• Yup we proved that in the 30s here in Oklahoma. We wiped out the elk, most deer and turkey. Look at Venezuela where the flamingos are toast and even the zoo animals got eaten. I’ve been to a few countries where dogs n cats were real scarce too. The other other white meats

      • I read somewhere that it took 30+ years for the deer to return to Kansas enough to have a deer season after the great depression.

    • I hear the same in the Ozarks and then we’ve all heard of the people in the city that plan on going to the mountains. State and federal forests will likely look like a large city with confused scared individuals hungry and desperate. What little game they find will quickly be hunted. And all the larger animals that are taken some may go to waste his people will only be able to carry so much. And as time goes on everyone is at Target. And if they plan on going on someone’s ranch or Farm unannounced no one knows their property better than the landowner and they won’t be welcome. Bugging out without a predestination could be worse than hunkering down no matter where you’re at. But every situation will be different depending on the crisis and the area. There are no set rule, and if one isn’t flexible and adaptable survival will be difficult.
      As for my neighbors and I our cattle will be highly prized but they will also be highly protected.

  • One of the worst I’ve heard was a “Prepper” who runs another site, several years ago, telling everyone to remove the rear seats, spare tire and all tools from their vehicle so they saved money on fuel cost.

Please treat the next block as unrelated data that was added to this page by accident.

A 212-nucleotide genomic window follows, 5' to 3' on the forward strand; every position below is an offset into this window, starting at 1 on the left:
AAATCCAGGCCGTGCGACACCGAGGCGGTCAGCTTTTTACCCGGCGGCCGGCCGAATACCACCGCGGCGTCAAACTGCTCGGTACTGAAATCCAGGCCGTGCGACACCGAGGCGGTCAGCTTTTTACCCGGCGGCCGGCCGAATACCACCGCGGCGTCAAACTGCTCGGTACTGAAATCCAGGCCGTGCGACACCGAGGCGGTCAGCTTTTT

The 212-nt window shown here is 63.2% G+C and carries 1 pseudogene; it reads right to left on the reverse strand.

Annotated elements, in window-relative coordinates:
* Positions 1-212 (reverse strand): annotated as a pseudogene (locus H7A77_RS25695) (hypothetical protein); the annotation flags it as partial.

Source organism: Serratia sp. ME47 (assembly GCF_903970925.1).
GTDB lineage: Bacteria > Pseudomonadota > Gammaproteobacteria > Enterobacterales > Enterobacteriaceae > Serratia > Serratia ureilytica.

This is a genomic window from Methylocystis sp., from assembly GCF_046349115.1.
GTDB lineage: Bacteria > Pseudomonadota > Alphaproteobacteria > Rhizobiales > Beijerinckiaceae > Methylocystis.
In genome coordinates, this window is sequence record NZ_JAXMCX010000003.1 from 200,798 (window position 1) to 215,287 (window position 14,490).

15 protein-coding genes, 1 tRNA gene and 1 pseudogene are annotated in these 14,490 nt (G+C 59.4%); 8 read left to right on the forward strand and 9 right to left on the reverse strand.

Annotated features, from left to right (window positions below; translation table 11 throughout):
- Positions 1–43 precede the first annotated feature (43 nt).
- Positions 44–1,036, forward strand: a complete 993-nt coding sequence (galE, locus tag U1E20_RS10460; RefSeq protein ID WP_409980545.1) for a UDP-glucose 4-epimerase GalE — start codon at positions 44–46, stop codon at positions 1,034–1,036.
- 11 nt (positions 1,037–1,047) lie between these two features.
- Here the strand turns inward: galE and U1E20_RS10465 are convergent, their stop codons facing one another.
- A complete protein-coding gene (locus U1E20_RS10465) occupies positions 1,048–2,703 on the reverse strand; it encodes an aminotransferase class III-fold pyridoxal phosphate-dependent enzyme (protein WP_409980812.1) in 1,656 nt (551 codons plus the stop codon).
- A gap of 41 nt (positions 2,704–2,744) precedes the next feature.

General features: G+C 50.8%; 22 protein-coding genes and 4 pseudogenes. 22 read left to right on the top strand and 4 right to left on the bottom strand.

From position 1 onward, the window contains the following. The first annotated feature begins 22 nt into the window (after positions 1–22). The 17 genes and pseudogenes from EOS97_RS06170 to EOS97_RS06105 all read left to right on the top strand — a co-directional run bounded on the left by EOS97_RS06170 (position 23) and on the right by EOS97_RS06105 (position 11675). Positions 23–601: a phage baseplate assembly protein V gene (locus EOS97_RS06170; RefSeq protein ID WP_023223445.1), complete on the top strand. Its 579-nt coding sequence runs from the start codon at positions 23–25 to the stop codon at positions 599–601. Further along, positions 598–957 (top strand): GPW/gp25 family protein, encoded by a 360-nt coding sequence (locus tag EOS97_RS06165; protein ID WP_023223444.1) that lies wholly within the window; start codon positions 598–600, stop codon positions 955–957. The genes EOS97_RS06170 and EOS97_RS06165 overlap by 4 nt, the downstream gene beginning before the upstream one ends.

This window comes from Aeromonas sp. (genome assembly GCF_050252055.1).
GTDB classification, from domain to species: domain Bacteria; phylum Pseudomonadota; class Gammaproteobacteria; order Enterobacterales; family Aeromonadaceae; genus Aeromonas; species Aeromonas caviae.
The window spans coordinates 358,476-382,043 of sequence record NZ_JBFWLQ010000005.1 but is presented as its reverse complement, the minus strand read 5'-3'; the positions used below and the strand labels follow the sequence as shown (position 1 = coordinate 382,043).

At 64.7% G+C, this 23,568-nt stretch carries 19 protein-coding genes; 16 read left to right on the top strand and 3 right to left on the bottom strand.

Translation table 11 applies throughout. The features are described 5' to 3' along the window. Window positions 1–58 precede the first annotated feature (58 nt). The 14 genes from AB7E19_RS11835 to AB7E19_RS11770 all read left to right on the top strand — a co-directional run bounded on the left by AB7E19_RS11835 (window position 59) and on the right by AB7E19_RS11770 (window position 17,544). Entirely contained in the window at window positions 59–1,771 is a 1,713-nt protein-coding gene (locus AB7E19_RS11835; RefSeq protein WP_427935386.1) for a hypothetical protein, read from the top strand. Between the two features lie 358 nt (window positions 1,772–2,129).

I won’t be getting a Christmas card from him anytime soon.

    • Matt, why not dump the engine and transmission too, cut a hole in the floor and do a “Fred Flintstone”. Yes you have my permission to share this on Survival Blog.

      • Lol yeah it wasn’t “save your nickels in ammo cans cause they are gonna hit” but another site lol

  • Neighbors helped themselves to our garden while we were out of town. They don’t grow a garden of their own because “Its too much trouble” and “don’t have time”.

    If neighbors act this way during normal times, what do you think they would do during SHTF?

    • Some strangers walked into my inlaws yard and started helping themselves to the fruit. When FIL came out to run them off, they said, “Well, it doesn’t look like you’re using them. They’ll just fall off and rot. ” “Yeah? Well, they’ll be rotting in MY yard.”

  • Bad advice – have a bunch of whole grain wheat in buckets that are already 20 years old, that you’ll supposedly live on if things collapse.

    Instead of foods you normally eat, know how to prepare, and that provide a bigger range of nutrients that your body needs.

  • I knew one man who just had a bunch of toilet paper –

    He said everyone else won’t have thought of it, and he’ll just be able to trade it for what he needs.

    • Well he shoulda been able to retire after the covid lockdown with all the knockdown dragout fights we saw over TP LOL